How old should our kids be before they play adult rated video games?

I grew up in the 1980’s, in my opinion a golden era for video games. The playground banter when I was a boy was Sega or Nintendo, Sonic or Mario. Games back then had wholesome innocent themes which continued well into the 1990’s but not many years after the school yard argument had shifted to Blur or Oasis Grand Theft Auto launched for the Playstation 1. The controversy erupted immediately but of course talk of banning the game helped make it a roaring success.

Harrison starting his gaming young

The adult themes were apparent from the start, sex, drugs and violence throughout and the obvious argument was that this kind of content could corrupt the young. Since then the floodgates opened and fuelled by the ever increasing power of games machines has meant that playing the latest GTA or Call of Duty its sometimes difficult to distinguish between a video game and a movie.

I’m now 37 years old and over the years have played a LOT of video games, the many hours I have spent could well have been used more productively but as form of entertainment I love it and many millions do, if you had listened to the campaigners I should have by now been in prison but yet here I am married with a 1 year old boy, a proper job, a mortgage and a goldfish and to boot I’m not 5 stone overweight and suffering from diabetes. So what happened? Does that mean im happy for my boy to be playing age restricted video games before his time? Well yes and no!

I think children are totally aware that if they have just driven over a prostitute in a stolen car whilst playing GTA that this is the sort of behaviour that is not acceptable in the real world, quite frankly we need to give our children more credit. A child knows way before they are 18 that if they shoot a gun and kill somebody in a game that in the real world they would end up in prison for their actions.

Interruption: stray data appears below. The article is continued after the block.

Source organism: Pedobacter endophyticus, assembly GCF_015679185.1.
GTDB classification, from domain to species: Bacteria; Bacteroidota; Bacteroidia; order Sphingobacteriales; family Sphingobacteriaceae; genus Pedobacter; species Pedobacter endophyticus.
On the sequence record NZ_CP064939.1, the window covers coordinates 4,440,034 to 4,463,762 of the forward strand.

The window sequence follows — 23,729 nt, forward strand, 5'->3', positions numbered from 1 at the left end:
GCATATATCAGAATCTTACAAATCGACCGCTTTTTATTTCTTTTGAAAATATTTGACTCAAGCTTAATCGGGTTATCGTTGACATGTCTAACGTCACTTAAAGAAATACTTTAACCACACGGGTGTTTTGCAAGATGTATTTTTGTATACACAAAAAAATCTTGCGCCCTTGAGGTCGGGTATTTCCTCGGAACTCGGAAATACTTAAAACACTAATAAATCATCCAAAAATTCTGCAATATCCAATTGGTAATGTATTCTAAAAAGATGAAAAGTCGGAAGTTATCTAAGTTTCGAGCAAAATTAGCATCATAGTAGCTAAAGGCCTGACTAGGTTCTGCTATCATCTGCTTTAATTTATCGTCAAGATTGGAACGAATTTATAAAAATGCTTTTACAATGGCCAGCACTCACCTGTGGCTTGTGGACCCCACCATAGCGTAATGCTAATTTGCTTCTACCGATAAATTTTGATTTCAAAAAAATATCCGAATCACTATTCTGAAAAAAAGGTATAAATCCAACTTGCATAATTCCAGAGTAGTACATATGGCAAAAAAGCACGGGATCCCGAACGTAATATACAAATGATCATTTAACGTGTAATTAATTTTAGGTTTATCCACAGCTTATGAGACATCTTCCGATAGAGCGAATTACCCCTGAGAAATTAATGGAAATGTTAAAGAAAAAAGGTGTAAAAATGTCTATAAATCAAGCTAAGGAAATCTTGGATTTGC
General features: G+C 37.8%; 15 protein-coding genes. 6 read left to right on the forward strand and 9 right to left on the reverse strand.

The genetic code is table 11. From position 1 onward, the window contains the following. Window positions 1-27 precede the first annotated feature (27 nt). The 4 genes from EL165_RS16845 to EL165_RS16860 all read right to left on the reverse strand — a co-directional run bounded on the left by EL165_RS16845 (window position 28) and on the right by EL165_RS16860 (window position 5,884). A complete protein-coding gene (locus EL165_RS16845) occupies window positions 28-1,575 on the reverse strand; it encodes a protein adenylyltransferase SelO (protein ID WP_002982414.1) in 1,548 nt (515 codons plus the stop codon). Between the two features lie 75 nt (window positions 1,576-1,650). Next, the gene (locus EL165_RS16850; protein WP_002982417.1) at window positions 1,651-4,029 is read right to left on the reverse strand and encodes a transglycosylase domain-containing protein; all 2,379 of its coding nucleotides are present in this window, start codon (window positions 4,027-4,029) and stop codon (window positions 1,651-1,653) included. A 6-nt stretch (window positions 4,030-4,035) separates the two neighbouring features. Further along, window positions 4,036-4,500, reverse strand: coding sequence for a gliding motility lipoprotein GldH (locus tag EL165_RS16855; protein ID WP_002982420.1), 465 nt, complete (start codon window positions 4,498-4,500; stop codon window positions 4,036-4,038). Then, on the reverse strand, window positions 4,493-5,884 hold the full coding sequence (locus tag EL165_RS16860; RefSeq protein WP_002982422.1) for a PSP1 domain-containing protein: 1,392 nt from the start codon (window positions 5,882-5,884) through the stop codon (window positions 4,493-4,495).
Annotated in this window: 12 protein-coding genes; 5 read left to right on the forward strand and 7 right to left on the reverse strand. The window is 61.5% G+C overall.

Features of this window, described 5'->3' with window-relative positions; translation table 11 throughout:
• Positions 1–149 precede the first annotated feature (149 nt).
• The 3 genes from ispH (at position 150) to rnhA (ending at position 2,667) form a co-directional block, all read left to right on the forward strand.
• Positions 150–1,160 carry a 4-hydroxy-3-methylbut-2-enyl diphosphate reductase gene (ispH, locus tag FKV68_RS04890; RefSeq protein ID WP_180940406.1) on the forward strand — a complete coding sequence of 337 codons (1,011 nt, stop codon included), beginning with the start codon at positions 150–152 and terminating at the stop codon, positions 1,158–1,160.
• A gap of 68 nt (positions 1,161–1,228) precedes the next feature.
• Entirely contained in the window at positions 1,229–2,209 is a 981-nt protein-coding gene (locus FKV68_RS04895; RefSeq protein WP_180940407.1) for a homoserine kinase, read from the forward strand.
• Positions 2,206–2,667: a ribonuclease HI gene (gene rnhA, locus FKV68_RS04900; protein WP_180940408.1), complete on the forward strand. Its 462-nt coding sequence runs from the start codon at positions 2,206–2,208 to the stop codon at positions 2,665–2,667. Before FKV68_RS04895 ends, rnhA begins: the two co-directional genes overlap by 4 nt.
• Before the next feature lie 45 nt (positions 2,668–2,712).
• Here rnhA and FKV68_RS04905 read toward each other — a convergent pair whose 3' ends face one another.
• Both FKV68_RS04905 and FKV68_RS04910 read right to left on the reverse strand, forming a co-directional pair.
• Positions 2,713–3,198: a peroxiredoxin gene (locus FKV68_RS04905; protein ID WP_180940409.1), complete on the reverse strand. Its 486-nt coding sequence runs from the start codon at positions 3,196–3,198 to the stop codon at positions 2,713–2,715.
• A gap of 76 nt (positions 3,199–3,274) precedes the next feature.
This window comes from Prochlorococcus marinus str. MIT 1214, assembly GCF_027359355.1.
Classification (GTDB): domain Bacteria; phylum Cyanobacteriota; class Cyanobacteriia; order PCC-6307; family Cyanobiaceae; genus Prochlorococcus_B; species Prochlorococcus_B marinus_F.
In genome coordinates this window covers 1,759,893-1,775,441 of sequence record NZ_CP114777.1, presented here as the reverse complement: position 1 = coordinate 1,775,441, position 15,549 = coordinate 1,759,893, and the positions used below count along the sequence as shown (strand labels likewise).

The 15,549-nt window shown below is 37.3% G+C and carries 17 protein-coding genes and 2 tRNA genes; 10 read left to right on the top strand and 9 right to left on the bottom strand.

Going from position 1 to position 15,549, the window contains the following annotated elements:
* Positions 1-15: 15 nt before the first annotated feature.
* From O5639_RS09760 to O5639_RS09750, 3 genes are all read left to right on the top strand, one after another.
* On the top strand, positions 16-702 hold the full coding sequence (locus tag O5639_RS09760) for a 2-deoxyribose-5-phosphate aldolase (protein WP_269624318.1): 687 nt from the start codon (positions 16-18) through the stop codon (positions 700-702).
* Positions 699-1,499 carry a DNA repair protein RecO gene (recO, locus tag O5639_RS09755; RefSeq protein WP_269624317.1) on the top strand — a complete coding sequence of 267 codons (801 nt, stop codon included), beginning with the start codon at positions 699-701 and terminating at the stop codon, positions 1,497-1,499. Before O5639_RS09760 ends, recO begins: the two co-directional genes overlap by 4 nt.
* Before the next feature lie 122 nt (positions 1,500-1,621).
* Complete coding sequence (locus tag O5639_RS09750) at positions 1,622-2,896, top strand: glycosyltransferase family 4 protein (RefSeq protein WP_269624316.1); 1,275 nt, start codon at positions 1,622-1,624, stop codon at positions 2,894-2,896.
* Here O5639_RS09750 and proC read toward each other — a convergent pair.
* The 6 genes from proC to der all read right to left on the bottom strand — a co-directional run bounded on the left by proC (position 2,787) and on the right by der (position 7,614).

I do however have one massive reservation with modern video gaming and that is the Xbox live / Playstation Network element of many modern games. As an adult I love playing games like Call of Duty online in ‘deathmatch’ style group play, it opens up your gaming via the internet to connect and play against anybody with the right equipment across the globe. So far it all sounds great but the issue for me is the chat function on these games, just spend some time ‘camping’ in Call of Duty and before long the amount of foul mouthed verbal abuse you receive is quite shocking, which for me has culminated in people asking where I live so they can come around and sort me out for real!

This level of verbal abuse for me is what our children should be protected from, games do have the facility to report such abuse but in my experience its so widespread in some games that it is basically tolerated.

I think gaming is a very valuable form of entertainment and I’m looking forward to the day I can introduce my boy (only just turned 1 so some time to wait) to some of the classics in daddies games collection. When the time comes I will use my common sense to decide when my child is old enough to play a certain game, not the guidelines on the box but for sure, as will all of our children’s online activities, it will be with a close eye on his use of Xbox live.

By the way it was Nintendo, Mario and Oasis.

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  1. Elaine Livingstone 3 August, 2016 / 11:02 pm

    I think all kids mature differently and you have to use your judgement on what is right for your individual child. Even back in the day of SNES my younger son was banned from playing two player games as if he lost he had been known to pin a sibling to a wall. He was quite happy to lose a board game but for some reason not a computer game.

    • Al Ferguson 4 August, 2016 / 11:10 am

      I used to love our SNES. Super Mario Cart was amazing!

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